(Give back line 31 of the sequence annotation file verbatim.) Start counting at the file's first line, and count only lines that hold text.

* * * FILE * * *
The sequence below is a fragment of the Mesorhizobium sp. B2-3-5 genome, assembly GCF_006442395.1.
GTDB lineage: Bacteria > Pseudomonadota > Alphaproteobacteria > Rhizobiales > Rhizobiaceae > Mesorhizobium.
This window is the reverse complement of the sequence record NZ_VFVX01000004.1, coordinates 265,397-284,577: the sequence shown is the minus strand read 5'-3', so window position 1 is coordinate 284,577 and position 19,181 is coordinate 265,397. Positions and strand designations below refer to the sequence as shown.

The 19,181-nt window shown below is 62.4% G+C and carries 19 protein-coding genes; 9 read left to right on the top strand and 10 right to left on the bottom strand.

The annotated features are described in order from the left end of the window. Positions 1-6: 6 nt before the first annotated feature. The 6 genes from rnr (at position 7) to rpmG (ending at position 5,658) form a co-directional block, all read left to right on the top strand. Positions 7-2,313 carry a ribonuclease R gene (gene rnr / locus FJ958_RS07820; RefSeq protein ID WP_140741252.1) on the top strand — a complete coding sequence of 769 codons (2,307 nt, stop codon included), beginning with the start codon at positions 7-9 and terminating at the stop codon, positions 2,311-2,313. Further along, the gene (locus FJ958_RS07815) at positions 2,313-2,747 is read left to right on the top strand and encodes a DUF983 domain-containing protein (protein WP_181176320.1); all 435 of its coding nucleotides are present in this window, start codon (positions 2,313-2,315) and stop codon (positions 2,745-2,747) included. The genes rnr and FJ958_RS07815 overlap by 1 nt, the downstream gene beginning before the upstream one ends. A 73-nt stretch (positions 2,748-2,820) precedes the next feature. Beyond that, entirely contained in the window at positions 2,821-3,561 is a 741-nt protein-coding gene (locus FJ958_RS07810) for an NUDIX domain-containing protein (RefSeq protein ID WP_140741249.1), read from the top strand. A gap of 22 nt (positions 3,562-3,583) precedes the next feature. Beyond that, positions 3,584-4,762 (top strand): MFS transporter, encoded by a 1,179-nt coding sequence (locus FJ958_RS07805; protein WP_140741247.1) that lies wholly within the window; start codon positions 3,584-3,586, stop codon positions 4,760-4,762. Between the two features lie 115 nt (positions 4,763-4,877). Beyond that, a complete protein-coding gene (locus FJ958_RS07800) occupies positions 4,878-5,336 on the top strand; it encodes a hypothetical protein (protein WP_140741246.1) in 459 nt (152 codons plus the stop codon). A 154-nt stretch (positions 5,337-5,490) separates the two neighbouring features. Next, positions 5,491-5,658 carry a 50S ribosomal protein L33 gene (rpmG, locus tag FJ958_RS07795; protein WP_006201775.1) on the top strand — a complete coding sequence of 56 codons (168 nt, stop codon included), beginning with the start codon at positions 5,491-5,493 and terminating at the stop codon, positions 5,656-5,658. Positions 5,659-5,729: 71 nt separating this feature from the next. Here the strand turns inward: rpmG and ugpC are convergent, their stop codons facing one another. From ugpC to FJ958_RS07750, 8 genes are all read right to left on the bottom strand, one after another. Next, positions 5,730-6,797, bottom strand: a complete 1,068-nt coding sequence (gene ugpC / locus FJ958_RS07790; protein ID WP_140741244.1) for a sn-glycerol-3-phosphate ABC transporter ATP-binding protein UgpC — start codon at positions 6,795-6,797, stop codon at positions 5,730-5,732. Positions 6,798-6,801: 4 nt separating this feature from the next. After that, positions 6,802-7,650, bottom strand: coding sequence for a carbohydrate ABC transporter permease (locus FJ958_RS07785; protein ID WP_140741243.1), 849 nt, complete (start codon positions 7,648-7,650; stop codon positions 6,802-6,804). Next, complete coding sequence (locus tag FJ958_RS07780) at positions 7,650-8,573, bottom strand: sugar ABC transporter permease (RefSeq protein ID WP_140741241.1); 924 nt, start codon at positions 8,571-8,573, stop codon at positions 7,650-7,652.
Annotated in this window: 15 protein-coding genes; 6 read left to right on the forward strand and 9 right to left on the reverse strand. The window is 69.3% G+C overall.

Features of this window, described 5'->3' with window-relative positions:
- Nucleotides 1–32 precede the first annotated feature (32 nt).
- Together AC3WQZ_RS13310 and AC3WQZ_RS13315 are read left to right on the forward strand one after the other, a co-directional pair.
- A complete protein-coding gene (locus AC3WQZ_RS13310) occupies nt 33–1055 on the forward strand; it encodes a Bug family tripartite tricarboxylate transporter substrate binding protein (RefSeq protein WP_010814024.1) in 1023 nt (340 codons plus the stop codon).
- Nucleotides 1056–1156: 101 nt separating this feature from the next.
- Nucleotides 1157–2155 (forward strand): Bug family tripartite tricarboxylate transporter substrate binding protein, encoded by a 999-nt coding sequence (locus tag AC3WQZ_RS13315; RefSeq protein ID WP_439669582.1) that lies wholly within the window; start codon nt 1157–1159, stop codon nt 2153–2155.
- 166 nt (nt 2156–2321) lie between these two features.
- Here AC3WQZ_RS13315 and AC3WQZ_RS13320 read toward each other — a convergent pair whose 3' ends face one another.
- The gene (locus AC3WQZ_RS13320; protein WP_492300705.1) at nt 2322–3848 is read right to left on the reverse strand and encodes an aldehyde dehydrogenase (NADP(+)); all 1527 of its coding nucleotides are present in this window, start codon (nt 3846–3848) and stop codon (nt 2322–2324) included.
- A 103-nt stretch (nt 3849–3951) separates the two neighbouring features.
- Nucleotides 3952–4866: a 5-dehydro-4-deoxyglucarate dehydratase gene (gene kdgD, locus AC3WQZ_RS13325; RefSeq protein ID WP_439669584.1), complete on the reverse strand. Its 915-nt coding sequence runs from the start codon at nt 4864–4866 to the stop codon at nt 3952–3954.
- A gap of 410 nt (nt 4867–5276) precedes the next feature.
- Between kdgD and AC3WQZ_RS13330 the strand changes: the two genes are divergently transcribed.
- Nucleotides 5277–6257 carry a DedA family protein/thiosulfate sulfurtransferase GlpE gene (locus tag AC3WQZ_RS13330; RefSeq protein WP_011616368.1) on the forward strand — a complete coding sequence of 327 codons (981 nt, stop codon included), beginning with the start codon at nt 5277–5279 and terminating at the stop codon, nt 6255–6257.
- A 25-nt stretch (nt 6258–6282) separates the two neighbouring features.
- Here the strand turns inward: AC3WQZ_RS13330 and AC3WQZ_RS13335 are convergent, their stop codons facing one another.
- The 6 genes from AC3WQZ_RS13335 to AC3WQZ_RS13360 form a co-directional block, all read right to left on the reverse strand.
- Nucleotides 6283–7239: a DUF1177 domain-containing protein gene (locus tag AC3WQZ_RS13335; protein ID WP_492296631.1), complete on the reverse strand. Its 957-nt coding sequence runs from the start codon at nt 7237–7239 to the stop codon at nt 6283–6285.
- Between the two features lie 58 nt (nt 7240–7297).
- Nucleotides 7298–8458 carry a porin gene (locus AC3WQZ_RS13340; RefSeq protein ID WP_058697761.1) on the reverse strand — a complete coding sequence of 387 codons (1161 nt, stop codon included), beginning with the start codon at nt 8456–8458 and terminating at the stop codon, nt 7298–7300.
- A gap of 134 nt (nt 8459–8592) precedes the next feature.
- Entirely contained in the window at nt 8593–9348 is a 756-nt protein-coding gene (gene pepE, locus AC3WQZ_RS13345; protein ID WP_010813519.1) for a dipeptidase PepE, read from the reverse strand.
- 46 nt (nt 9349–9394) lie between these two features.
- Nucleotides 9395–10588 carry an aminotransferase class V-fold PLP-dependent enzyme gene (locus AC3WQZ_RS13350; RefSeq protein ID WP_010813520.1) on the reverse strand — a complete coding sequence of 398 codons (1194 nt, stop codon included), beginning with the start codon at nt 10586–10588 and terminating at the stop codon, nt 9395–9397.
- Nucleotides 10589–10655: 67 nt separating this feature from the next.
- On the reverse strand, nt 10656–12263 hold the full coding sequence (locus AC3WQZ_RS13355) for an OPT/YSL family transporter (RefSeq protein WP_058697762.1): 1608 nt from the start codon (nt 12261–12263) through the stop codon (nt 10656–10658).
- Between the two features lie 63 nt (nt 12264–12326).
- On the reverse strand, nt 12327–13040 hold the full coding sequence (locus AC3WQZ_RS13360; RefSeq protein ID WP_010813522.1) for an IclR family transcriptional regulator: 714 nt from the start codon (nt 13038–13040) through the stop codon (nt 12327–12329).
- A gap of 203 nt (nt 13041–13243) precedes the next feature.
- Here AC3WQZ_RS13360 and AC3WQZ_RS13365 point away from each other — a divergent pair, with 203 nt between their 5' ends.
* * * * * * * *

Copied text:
- Nucleotides 10589–10655: 67 nt separating this feature from the next.